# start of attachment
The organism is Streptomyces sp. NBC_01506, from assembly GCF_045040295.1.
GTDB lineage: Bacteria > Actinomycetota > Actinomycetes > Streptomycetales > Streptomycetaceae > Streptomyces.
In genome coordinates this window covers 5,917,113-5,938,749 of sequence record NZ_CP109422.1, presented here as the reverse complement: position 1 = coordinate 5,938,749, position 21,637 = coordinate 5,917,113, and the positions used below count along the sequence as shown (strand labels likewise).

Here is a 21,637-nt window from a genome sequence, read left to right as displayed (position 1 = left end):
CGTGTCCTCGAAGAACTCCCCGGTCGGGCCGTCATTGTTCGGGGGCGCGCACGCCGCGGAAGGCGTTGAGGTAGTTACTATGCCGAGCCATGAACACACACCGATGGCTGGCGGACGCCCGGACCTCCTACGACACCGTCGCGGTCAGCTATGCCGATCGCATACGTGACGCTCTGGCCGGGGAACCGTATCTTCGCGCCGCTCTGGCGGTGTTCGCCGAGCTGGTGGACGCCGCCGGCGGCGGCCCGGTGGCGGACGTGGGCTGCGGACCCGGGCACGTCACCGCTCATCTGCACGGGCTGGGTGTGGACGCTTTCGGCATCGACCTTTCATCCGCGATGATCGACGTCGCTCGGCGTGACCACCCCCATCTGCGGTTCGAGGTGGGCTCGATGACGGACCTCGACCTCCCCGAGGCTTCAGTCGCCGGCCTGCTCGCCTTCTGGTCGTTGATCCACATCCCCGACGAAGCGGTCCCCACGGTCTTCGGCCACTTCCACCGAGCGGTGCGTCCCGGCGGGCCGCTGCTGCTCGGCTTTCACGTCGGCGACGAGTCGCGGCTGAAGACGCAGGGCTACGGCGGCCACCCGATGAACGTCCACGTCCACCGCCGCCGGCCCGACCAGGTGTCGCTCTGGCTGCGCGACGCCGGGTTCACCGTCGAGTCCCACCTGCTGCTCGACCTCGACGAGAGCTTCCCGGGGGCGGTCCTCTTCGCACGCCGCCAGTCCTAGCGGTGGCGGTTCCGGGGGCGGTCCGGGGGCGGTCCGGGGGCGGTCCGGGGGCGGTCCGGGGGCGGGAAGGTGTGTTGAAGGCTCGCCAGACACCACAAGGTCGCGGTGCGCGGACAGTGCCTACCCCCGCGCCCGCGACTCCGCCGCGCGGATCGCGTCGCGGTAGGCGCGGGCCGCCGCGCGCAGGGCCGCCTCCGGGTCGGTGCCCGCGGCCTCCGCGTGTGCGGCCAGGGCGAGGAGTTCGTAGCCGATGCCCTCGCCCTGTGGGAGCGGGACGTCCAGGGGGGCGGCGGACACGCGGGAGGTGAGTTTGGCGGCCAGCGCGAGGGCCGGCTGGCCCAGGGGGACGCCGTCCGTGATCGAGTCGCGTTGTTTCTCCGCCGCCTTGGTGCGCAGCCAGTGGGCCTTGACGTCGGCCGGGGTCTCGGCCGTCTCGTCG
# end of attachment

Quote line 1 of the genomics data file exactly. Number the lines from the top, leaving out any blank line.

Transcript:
The organism is Streptomyces sp. NBC_01506, from assembly GCF_045040295.1.